What to expect from Tory tax policy

Feb 10, 2020
As the new UK Government has been formed by the Conservative party with a significant majority, its policies will set the tax agenda for 2020 and the following four years. Claire McGuigan summarises the main proposals.

Business taxes

In Finance Act 2016, the rate for corporation tax for 2020/21 was set at 17%. As this rate is set in legislation, it is the rate (excluding the UK banking corporation tax surcharge of 8%) that companies must use for their deferred tax calculations. However, during the election campaign, the Conservative party pledged to maintain the rate at 19%. Therefore, once this change is enacted, businesses will need to revisit their deferred tax calculations.

The Chancellor is expected to stick to the existing plans to introduce restrictions to payable research and development (R&D) tax credits from April 2020 to reduce the scope for tax avoidance by small- and medium-sized enterprises (SMEs). However, the Conservatives have pledged to increase the value of the R&D expenditure credit (RDEC) for larger companies from 12% to 13% and review the project qualifying criteria to establish if it can be widened to include R&D on cloud computing and data. They also committed to increasing the relief available under the new structures and buildings allowance to 3% a year. Both of these changes are likely to take effect from 1 April 2020.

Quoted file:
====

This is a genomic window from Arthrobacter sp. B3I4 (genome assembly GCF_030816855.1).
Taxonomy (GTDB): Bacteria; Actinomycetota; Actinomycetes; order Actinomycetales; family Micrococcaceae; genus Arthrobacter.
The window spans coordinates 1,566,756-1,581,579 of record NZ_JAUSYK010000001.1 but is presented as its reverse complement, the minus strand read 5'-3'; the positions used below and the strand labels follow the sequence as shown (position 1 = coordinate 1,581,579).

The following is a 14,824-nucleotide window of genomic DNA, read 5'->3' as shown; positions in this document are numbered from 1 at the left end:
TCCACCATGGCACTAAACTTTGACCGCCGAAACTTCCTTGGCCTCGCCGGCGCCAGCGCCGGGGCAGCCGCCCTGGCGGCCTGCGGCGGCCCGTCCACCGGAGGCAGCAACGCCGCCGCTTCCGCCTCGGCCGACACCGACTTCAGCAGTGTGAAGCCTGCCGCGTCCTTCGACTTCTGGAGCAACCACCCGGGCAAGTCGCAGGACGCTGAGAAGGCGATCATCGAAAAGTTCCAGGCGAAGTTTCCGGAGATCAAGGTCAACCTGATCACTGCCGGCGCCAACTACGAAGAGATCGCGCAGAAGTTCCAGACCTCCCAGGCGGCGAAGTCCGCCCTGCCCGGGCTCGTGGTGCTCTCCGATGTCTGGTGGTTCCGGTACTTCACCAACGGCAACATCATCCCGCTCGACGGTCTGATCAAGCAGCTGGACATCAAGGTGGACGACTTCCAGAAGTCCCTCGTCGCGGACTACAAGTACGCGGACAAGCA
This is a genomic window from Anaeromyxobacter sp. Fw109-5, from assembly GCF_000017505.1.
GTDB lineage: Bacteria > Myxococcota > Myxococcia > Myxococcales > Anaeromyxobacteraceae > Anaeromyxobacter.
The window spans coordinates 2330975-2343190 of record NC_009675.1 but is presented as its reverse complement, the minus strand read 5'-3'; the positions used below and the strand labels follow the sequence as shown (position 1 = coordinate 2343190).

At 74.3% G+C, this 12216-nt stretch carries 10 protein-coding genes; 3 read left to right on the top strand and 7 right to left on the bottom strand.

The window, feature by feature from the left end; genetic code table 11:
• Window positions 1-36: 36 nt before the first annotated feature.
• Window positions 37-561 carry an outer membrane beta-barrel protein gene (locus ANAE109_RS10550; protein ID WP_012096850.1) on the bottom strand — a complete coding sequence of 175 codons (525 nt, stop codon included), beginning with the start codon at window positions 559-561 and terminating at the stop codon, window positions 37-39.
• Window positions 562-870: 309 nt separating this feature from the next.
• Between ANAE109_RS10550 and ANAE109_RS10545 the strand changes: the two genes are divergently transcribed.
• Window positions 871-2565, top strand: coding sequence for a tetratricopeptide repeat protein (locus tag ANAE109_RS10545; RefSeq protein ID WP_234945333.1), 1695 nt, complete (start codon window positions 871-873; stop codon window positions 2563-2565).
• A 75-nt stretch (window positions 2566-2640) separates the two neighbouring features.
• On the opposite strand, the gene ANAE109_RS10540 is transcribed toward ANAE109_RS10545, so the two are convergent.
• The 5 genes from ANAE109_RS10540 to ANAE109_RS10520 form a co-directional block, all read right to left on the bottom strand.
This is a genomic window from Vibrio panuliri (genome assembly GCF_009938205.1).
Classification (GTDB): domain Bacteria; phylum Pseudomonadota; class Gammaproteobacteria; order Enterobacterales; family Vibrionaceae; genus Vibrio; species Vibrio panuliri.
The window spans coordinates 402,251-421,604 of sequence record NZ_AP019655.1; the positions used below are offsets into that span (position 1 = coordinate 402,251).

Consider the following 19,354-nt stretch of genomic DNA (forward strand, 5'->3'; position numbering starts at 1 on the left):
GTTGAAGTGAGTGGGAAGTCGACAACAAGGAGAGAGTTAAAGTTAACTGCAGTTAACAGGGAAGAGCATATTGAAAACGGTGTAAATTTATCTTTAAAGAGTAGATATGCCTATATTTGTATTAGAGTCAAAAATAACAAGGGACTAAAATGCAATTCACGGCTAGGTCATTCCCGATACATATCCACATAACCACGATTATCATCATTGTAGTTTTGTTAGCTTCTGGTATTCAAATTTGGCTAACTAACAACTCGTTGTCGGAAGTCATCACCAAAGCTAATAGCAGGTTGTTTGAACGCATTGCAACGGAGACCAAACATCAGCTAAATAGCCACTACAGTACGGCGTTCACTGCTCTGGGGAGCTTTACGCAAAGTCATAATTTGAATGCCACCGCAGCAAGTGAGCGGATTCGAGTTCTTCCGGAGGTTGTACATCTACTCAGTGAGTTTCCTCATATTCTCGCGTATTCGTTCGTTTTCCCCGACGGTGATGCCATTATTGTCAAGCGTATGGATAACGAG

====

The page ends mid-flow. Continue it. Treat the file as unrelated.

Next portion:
The Conservative party confirmed its commitment to introduce a Digital Services Tax (DST) from April 2020, although it is not clear if there will be enough time to finalise the necessary legislation by then. Also, at the time of writing, the OECD has asked the UK to postpone implementation of this tax to allow for a standard approach to be considered across all countries.

During the election campaign, all three main parties promised to review the impact that the IR35/off-payroll labour changes will have on private sector businesses. Given that these changes were longstanding Conservative party policy, it is unlikely that they will be abandoned entirely. However, delaying the changes until 2021 or committing to a ‘post-implementation review’ may feature in the Budget. Similarly, the outcome of the Loan Charge Review is expected. Again, for the Government to abandon this tax enforcement action seems unlikely, but the Chancellor may announce much more flexible payment terms for individuals facing the charge.

Finally, for business taxes, the Conservative party manifesto contained a promise not to raise the rate of VAT during the next parliament.


The promise to “get Brexit done” was central to the Conservatives’ election campaign. With a transitional period operating until 1 January 2021, most operational laws and cross-border arrangements will remain in place until that date. During 2020, the new Government will aim to negotiate a post-Brexit trade deal with the EU that will take effect from 1 January 2021. However, some uncertainty will continue: in the election campaign, the Prime Minister promised not to extend the transition period beyond 1 January 2021 so, theoretically, there may still be a ‘no-deal’ Brexit if a trade deal is not agreed. Alternatively, an extension to the transition period may be possible if a post-Brexit deal takes longer to agree.